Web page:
Can One Agency Really Do It All?

I work at what you’d consider an integrated, full-service agency. But in this world of exploding tactics and new media everything, trying to put together a truly comprehensive, multi-media campaign that builds brands, engages consumers and drives sales seems impossible. Or is it?

Theoretically, of course, one agency can do it all, but think about how it actually works. You need a budget or an assignment or an idea to get started, then a kickoff meeting with everyone in the room. Then a brief — a what? A creative brief? An engagement strategy? A list of tactics? Someone has to make those calls. And you’d better hope there are people in the agency, preferably all of them, who know how all the pieces integrate — they all need to understand social, broadcast, and user experience, and SEO. Plus, a PR strategy needs to be in place for seeding and publicizing the work when it’s ready to be launched. Someone has to manage the process, corral the creative elements, get the client’s hundreds of approvals on everything, and make sure it all gets produced correctly. Oh yeah, the agency has to make money on this when it’s done.
I leave it to you to answer how many shops can do all of the above — in some semblance of order, without regular staff and process meltdowns, and with brilliance reflected in the produced work. It’s no wonder so many agency brains are feeling scrambled these days.

It’s the subject of my new column on Talent Zoo, which will be on the home page tomorrow.
On a side note, the folks at TZ have asked me to make the titles of my columns more straightforward so folks seeing titles via Facebook, Twitter, RSS Feed, e-mail, or some other media will know instantly whether it’s something they want to read or not. Whereas before, my titles were clever but a little vague. A good suggestion, but a transition nonetheless. So in the new world of column headlines, it’s Straightforwardness 1, Cleversville 0.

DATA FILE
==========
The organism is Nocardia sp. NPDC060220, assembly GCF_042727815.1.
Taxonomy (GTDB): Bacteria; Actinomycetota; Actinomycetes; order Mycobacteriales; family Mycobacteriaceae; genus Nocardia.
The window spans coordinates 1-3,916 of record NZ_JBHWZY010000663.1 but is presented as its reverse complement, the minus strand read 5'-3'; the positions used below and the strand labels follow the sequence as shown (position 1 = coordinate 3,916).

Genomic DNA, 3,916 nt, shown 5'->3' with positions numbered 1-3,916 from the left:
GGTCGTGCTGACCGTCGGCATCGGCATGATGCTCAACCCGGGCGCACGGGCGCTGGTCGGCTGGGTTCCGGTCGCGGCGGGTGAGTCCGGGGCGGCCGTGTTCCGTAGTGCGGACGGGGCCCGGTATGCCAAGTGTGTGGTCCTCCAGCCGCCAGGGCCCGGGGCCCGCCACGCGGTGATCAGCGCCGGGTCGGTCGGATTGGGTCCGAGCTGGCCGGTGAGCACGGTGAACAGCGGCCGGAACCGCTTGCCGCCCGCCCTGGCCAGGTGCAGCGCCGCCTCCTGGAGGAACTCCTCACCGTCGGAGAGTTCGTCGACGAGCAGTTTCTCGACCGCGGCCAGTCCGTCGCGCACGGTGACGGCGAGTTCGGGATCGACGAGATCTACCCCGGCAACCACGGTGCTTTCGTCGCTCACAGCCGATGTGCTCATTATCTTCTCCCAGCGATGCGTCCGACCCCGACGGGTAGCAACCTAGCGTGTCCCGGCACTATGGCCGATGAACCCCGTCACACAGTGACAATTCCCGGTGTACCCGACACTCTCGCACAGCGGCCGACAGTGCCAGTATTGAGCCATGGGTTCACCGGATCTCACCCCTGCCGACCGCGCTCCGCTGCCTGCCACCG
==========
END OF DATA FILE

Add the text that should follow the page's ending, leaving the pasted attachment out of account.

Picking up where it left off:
About Dan Goldgeier

Blogging on AdPulp since 2005, Dan Goldgeier is a Seattle-based freelance copywriter with experience at advertising agencies across the U.S. He is a graduate of the Creative Circus ad school, and currently teaches at Seattle's School of Visual Concepts. In addition, he is a regular columnist for TalentZoo.com. Dan published the best of his TalentZoo.com columns in a book entitled View From The Cheap Seats: A Broader Look at Advertising, Marketing, Branding, Global Politics, Office Politics, Sexual Politics, and Getting Drunk During a Job Interview. Look for it on Amazon in paperback and e-book editions.

  • http://www.adpulp.com/ David Burn

    Nice one, Dan. I agree that it’s a chaotic time in marcom. What you left unsaid is the rise of the client in this. It’s now incumbent on clients to manage the chaos, and conduct the unruly orchestra. And how many clients are truly prepared to conduct? Not very many.

  • http://www.adpulp.com Dan Goldgeier

    Thanks, bro.
    Think I said something like it towards the end of the column:
    “Of course, many clients aren’t buying the all-in-one agency idea. They parcel out assignments across a bunch of agencies, some of whom may be specialized. But like the example cited by Adweek, all agencies see a spot on a client roster as a chance to grab more and prove themselves worthy.
    Clients need a strong guiding hand to manage several agencies with competing agendas, and not many clients have that steadiness. Look for more agencies to grab pieces of the pie they can’t swallow.”
    Clients are thinking short-term these days, like everyone else. It’s a “Git R Done” mentality, and the big picture gets lost much of the time.